INTERROGATING DOKPESI'S PLACE IN THE PDP HISTORY
The staying power of a political party is its resilience in trying times. In the 16 years of reign by the Peoples Democratic Party (PDP), its resilience was, really, never tested, until the 2015 general elections when the party was defeated by the All Progressives Congress (APC). Naturally, the defeat brought despondency to many members. Times heal, as they say, and months after the painful defeat, the PDP is already beginning to pick up its own bits and pieces.
Those grieving PDP's defeat fall into different categories: among them, are the genuine members who have been consistent and loyal to the party for years and who invested time, human and material resources in the elections, which the party lost for reasons that have become obvious. Another category of those in grief are some men and women whose campaign activities were motivated almost solely by personal interests, greed and avarice. And, of course, there were those who were members of the party only by name, and who never made any investment to the party's efforts, and have been without any commitment to its fortunes and survival. Together, both the genuine and the counterfeit have been grieving or pretending to grieve over PDP's defeat. Who, exactly, belongs to what category is better left for the conscience of the individuals.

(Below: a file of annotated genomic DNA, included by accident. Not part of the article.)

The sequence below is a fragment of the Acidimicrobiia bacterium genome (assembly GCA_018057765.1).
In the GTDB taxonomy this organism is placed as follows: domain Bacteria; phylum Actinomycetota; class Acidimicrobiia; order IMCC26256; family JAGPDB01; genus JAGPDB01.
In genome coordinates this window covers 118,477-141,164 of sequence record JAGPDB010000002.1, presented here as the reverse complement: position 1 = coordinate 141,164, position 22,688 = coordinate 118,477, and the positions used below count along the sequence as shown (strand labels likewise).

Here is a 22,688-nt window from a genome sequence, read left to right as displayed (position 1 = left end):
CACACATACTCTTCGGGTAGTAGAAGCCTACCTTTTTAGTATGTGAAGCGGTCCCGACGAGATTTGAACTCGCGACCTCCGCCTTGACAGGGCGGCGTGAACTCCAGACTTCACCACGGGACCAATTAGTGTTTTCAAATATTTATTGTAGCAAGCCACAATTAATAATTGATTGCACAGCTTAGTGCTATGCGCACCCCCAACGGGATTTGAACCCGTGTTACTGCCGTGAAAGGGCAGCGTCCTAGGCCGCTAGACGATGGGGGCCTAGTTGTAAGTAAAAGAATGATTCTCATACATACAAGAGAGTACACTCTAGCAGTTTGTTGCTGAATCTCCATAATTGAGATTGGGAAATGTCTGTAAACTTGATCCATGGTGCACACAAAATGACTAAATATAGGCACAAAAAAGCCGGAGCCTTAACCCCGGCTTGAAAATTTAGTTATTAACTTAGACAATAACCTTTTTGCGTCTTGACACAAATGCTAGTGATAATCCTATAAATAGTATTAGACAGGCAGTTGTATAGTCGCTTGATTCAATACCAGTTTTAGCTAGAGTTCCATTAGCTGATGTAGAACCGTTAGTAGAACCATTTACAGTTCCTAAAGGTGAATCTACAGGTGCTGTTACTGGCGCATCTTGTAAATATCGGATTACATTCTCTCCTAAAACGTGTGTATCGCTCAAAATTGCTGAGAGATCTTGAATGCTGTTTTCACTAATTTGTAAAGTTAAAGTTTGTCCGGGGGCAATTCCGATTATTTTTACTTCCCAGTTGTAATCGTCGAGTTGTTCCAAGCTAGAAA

However, Nigerians must have been surprised to hear the television guru, High Chief Raymond Aleogho Dokpesi, express regret over PDP's defeat at the 2015 polls and apologising to Nigerians for the mistake of presenting former President Goodluck Ebele Jonathan as the party's Presidential candidate. That colossal error, he said, was responsible for the defeat of the PDP. Dokpesi then claimed to be championing the task of reviving the PDP, first, through massive electronic membership registration drive all over Nigeria and second, by organising a self-assessment stakeholders' conference in which the remote and immediate causes of the party's defeat would be analysed and solution proffered. Then, there was confusion!
The National Publicity Secretary of the PDP, Chief Olisa Metuh, one of those responsible for the party's defeat and whose loyalty is also doubtful, queried Dokpesi's locus standi to speak for the party. Metuh is right. Dokpesi cannot speak on behalf of the PDP for many reasons. He is not a member of the National Working Committee (NWC) of the party. And, concerning Jonathan's candidacy, the High Chief was, in 2011, the Director-General of IBB's Presidential Campaign Organisation, which tried but failed to stop Jonathan from contesting for the President that year.
On the issue of whether or not the PDP made a mistake by presenting former President Jonathan as the party's Presidential candidate, the truth is that Dokpesi was not speaking for the PDP, and he could not have intended to speak on behalf of the PDP, because he, really, was never in the PDP. Nor was he ever with Jonathan, in spite of his recent flattering 58th birthday wishes in which he credited the former President with the enthronement of democracy in Nigeria. Dokpesi was speaking for himself when he apologised to Nigerians for the choice of Jonathan. What he really meant was that he had, ab initio, been against Jonathan's candidacy for re-election in 2011 and that Nigerians did not listen to him.